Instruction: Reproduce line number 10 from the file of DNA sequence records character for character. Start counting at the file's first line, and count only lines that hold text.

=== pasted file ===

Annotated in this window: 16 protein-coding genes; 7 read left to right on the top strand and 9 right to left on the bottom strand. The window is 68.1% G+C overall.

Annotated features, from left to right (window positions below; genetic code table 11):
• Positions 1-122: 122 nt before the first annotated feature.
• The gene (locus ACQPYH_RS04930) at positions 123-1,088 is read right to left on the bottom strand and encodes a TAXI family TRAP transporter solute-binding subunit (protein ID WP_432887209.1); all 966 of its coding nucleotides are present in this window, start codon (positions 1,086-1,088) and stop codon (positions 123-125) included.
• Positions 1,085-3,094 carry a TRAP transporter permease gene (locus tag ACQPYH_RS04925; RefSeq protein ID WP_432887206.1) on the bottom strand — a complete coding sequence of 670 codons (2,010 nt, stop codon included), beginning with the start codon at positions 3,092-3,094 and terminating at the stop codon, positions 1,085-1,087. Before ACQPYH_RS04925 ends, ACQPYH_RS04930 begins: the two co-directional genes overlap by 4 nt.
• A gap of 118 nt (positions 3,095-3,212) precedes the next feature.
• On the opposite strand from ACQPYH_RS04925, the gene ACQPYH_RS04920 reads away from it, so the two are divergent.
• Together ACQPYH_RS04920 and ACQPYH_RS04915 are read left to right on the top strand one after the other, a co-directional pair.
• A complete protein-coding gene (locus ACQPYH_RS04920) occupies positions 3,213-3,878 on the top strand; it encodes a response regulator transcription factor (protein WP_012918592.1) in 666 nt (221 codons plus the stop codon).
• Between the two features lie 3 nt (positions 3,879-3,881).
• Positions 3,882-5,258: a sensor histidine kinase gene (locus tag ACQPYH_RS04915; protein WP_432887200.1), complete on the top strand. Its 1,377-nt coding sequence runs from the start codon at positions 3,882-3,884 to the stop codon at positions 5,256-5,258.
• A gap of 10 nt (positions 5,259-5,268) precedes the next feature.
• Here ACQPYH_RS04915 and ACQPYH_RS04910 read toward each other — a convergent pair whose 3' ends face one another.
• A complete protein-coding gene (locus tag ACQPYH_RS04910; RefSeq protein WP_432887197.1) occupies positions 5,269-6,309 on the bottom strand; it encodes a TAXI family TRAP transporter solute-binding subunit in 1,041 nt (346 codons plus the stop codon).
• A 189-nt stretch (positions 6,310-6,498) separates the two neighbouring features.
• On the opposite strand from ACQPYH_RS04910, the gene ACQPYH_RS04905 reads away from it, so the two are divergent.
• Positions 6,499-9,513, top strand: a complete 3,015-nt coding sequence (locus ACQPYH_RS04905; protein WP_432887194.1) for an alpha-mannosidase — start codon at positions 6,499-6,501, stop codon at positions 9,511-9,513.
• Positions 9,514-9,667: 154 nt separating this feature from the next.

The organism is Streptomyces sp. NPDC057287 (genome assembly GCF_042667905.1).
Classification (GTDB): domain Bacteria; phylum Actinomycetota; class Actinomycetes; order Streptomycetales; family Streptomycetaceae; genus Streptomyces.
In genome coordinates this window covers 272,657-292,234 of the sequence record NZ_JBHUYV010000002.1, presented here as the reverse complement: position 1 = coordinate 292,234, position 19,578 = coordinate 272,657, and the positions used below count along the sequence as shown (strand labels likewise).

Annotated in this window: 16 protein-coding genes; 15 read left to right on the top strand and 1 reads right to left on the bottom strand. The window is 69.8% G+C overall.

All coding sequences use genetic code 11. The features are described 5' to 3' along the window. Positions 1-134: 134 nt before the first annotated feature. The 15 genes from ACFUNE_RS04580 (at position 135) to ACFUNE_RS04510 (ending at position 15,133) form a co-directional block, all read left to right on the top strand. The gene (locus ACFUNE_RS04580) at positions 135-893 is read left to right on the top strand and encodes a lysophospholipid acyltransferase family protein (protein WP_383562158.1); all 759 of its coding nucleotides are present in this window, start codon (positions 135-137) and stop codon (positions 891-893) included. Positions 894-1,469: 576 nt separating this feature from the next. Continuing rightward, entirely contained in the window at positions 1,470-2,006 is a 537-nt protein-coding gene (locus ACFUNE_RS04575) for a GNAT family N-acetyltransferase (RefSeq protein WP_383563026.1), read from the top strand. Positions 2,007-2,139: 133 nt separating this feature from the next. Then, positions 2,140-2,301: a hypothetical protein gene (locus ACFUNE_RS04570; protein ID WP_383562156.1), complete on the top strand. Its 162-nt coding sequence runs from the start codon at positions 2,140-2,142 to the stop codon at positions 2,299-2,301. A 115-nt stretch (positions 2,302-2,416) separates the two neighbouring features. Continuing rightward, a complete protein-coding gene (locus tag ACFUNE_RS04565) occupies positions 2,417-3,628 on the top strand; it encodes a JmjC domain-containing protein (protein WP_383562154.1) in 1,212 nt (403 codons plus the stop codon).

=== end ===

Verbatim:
• Between the two features lie 3 nt (positions 3,879-3,881).